An Orkney Folk Tale: Assipattle and the Stoorworm

Assipattle and the Stoorworm is an exciting traditional folk tale once told around the fire in the Orkney Islands. It describes how Orkney and Shetland were formed, and the smouldering volcanoes of Iceland!

On a small farm there lived a couple with seven sons. The six eldest worked hard, but the youngest did nothing but lie by the fireside, raking through the ashes, so they called him Assipattle (ash-raker). He said that he would fight the Stoorworm, but his brothers just beat him and called him names.

There was once a kingdom in the north that suffered a terrible fate. The Stoorworm arrived at its coast and started to yawn. The Stoorworm was the oldest and largest of all the sea serpents and its yawning meant that it was hungry and needed to be fed.

A wise man said that the only way to save the country was to feed the Stoorworm seven maidens every Saturday morning. This happened for a time, but it was too high a price to pay, so the king turned back to the wise man for more advice. He was told that the only thing that would make the Stoorworm go away is if it was fed the king’s only child, the Princess Gem-de-Lovely.

Instead the king called for a brave knight to fight and kill the Stoorworm in return for the king’s magic sword, Sikkersnapper, his kingdom and his daughter’s hand in marriage. Many brave knights answered the challenge, but most ran away or fainted when they saw how big the monster was. Eventually the king declared that he would fight the Stoorworm himself.


On a small farm there lived a couple with seven sons. The six eldest worked hard, but the youngest did nothing but lie by the fireside, raking through the ashes, so they called him Assipattle (ash-raker). He said that he would fight the Stoorworm, but his brothers just beat him and called him names.

The night before the king was due to fight the monster, Assipattle stole his father’s horse and rode to the bay where the Stoorworm’s head lay. He found a small cottage there and took an iron pot into which he placed a glowing peat from the fire.

He stole the king’s boat and sailed towards the monster, just as it woke. The water that flowed into the Stoorworm’s mouth as it yawned carried Assipattle and the boat down its throat. When the boat came to rest inside the monster, he ran until he found the Stoorworm’s liver and he set it on fire with the smouldering peat. The oil in the liver spluttered into flames and was soon blazing away.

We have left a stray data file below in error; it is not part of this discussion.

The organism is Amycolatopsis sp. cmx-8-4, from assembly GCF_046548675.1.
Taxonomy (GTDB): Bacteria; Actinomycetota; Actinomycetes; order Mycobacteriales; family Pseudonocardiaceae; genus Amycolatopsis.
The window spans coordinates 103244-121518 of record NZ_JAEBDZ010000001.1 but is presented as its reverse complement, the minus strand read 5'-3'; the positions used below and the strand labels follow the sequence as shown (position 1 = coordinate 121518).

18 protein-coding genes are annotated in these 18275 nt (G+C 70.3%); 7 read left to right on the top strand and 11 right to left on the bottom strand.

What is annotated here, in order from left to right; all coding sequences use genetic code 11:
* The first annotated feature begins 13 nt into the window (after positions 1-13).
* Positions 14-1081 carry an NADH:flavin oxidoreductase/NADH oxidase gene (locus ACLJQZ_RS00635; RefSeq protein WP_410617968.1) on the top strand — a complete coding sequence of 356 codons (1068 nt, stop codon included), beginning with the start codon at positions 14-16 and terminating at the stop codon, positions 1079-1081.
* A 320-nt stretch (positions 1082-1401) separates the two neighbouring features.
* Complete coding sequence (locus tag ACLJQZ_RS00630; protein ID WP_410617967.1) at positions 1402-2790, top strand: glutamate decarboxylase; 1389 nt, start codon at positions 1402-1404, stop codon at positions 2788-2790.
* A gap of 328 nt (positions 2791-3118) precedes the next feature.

The king had arrived just in time to see Assipattle sail his boat into the monster’s mouth and be swallowed. He expected his kingdom to be destroyed at any time. But instead they saw smoke coming out the Stoorworm’s nose and mouth. The dying creature spewed out all the water that was in it, including Assipattle and the boat.

It shot out its huge forked tongue and grabbed the moon, but it slipped over it and fell to earth with a crash. The tongue left a huge hole in the surface of the earth, which filled with water to become the Baltic Sea. Its head rose up high and fell back down with such a force that some of its teeth were knocked out. These teeth made the Orkney Islands.

A second time the head rose and fell, knocking out more teeth, which became Shetland. A third time saw more teeth knocked out, making the Faroe Islands. Then it curled up its body into a tight lump and died, and there it remains as Iceland. The volcanos and boiling water gushing out of the ground is the result of the fire that still rages in the Stoorworm’s liver.

The king was delighted and embraced Assipattle, giving him his sword ad kingdom. The princess was happy to marry her rescuer, who was as handsome as she was pretty. They ruled the kingdom wisely, and if they are not dead then they are living yet!

Tom MuirBy Tom Muir
Tom is a champion of folk tales from Orkney, bringing them back to the public through books and as a professional storyteller. His day job is at the Orkney Museum. Along with his wife, Rhonda, he runs Orkneyology.com to bring more stories into the world at a time when they are much needed.

With grateful thanks to Ellen Forkin for her Stoorworm illustration.

Supporting Scotland's Year of Stories 2022

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Header image: Stoorworm image © Copyright Ellen Forkin